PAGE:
• Prevent small toys or objects from being put inside the cast.
  • Elevate the cast to decrease swelling.
  • Encourage your child to move his toes to promote circulation.

Healing time after treatment

A hip fracture is a serious injury, and it usually means that your child will need surgery. There may be exceptions, but as a general guideline, the younger the child, the quicker he’ll heal.

  • Children and teens typically need to be in a cast for four to six weeks after surgery.
  • Infants, toddlers, and very young children who are treated non-surgically with a hip spica cast (a cast that >includes the trunk of the body and one or more limbs) often need less time to heal.

Coping and support

If your child or teen is being treated for a broken hip, the best thing you can do for him is to keep and model a positive attitude. Make a game out of keeping your small child’s cast dry during bathing. Start a countdown calendar for your teen to help him see progress toward getting back to normal — and toward getting back into his game if he plays sports.

Still, we understand that a hospital visit can be difficult. So, we offer many amenities to make your child’s — and your own — hospital experience as pleasant as possible. Visit the Hale Family Center for Families for all you need to know about:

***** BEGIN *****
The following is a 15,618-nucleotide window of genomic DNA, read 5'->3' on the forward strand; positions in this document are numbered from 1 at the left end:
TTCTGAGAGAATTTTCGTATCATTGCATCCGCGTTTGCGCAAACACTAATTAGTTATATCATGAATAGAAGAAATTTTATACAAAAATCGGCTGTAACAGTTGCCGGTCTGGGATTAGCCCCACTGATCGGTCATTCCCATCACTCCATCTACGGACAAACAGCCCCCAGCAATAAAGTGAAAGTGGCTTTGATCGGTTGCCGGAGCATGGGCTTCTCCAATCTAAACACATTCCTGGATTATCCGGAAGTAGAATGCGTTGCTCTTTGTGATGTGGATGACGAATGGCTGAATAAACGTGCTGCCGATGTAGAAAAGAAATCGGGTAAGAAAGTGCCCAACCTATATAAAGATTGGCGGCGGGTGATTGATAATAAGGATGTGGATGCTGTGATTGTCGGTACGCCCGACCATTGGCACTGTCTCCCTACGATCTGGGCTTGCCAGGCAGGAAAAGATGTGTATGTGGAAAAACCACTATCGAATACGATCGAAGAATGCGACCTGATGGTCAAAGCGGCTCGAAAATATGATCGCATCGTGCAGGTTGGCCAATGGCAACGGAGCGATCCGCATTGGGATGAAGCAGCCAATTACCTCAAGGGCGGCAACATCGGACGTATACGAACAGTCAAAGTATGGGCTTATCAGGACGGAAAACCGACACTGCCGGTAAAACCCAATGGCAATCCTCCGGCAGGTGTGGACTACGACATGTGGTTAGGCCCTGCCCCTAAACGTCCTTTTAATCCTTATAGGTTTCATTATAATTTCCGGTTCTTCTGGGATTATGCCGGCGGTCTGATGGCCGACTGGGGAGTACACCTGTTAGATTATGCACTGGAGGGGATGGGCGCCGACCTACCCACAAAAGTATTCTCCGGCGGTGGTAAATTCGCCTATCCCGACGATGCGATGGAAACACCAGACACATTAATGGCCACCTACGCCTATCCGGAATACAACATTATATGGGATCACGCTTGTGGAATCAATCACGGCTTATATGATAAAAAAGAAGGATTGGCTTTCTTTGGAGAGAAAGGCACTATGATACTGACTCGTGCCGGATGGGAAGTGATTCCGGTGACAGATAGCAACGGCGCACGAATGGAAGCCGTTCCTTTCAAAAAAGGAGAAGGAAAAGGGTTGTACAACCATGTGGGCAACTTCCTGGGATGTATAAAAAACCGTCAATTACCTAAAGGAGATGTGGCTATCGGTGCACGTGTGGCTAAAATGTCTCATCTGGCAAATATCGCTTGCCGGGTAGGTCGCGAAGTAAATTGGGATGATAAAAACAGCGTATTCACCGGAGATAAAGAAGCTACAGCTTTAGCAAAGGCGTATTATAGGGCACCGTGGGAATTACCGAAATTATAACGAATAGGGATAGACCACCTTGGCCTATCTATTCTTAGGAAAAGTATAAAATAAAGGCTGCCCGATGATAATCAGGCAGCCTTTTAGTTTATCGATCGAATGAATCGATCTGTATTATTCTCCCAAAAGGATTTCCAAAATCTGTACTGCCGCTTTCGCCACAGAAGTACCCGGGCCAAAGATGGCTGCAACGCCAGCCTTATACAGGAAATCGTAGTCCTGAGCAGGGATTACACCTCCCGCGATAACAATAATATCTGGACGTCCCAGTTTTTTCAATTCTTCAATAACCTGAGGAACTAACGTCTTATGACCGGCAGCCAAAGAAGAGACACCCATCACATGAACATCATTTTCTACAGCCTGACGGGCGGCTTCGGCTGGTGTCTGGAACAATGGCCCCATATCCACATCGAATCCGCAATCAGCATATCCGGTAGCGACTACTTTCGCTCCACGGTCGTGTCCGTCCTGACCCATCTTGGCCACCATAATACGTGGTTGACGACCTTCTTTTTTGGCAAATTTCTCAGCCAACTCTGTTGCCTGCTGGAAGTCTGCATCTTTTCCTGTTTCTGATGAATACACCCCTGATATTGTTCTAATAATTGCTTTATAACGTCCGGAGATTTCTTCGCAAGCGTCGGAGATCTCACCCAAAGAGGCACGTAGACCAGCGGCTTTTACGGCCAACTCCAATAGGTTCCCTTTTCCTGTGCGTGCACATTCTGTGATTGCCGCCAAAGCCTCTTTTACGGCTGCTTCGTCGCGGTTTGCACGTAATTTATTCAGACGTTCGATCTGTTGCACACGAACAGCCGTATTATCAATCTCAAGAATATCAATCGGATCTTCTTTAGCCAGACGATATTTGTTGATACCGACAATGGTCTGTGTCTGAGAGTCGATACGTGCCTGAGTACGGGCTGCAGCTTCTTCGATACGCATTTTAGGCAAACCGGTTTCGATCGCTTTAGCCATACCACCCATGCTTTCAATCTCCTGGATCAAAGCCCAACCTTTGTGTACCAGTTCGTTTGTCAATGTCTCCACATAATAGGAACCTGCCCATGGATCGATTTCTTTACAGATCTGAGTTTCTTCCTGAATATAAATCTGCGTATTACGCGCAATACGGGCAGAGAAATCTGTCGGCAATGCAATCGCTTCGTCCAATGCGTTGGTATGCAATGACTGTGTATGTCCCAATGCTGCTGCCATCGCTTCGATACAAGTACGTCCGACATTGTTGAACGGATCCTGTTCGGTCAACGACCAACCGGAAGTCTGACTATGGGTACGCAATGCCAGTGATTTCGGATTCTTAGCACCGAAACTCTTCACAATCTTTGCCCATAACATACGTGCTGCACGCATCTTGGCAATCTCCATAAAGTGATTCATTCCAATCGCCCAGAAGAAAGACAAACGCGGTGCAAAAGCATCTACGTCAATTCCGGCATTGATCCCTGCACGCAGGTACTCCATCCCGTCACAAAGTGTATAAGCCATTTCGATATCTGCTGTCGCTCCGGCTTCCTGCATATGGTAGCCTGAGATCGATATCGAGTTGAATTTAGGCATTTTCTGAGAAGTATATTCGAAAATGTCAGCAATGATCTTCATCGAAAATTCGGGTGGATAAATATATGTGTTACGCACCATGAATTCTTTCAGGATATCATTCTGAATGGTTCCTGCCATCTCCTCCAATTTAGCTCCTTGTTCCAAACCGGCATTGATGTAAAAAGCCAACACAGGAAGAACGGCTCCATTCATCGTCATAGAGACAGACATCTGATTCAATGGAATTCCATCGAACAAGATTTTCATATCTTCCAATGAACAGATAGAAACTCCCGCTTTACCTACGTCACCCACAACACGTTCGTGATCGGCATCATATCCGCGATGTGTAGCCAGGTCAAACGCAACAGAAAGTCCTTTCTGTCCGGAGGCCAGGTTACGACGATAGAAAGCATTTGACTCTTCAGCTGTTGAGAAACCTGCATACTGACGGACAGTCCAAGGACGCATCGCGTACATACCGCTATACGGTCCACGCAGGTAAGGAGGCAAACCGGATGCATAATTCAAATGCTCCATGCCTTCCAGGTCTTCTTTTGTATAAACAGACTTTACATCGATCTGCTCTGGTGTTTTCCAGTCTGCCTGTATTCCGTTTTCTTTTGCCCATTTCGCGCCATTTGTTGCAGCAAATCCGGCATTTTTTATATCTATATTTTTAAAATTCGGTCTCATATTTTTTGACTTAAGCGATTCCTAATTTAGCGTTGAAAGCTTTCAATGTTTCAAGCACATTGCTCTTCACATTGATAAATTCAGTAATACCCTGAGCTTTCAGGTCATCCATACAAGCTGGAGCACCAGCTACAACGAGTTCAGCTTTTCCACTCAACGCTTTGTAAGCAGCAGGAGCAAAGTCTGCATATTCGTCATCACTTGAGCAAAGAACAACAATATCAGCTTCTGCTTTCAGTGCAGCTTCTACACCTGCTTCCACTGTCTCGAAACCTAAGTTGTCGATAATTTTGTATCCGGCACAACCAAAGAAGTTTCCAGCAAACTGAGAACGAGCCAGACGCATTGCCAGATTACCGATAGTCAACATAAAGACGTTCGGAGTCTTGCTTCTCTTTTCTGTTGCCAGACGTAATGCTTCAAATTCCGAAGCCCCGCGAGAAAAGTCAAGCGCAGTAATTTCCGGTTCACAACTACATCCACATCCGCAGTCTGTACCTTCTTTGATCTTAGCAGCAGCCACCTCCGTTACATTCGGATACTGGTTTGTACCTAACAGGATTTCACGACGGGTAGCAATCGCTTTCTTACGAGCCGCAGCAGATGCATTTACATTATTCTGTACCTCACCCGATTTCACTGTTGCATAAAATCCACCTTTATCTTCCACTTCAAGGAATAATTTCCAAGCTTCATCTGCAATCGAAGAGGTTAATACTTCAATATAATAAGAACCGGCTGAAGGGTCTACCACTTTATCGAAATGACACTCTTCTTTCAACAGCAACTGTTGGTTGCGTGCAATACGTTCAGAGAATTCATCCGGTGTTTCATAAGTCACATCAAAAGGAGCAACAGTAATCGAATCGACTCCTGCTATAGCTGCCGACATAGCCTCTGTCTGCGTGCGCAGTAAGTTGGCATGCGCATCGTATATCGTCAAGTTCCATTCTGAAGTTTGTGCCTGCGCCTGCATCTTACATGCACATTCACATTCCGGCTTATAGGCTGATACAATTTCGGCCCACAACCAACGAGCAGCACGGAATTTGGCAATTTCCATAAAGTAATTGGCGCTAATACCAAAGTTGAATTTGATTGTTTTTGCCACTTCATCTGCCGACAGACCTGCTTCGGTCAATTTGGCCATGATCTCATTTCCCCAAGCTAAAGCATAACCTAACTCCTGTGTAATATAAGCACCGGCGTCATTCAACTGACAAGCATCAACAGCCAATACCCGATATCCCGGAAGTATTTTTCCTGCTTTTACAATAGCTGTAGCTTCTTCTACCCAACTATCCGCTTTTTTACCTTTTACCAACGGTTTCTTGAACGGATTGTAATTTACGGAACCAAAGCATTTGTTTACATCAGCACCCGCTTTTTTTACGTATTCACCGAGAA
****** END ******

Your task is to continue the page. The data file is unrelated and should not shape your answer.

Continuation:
In particular, we understand that you may have a lot of questions when your child is diagnosed with a hip fracture. Will my child need surgery? How long will his recovery take? Will it affect my child long term? What should we do at home? We can help you connect with extensive resources to help you and your family through this stressful time, including:

  • patient education: From doctor’s appointments to treatment to recovery, our nurses and physical therapists will be on hand to walk you through your child’s diagnosis, treatment, and recovery. And once your child is home, we’ll help you coordinate and continue the care and support he received at Boston Children’s.
  • parent-to-parent: Want to talk with someone whose child has been treated for hip dysplasia? We can often put you in touch with other families who’ve been through the same experience that you and your child are facing.
  • faith-based support: If you’re in need of spiritual support, we’ll connect you with the Boston Children’s chaplaincy. Our program is a source of spiritual support for parents and family members. It includes nearly a dozen clergy members — representing Episcopal, Jewish, Lutheran, Muslim, Roman Catholic, Unitarian, and United Church of Christ traditions — who will listen to you, pray with you, and help you observe your own faith practices during your child’s treatment.
  • social work: Our Social Work and mental health clinicians have helped many other families in your situation. We can offer counseling and assistance with issues such as coping with your child’s diagnosis, stresses relating to coping with illness, and dealing with financial issues.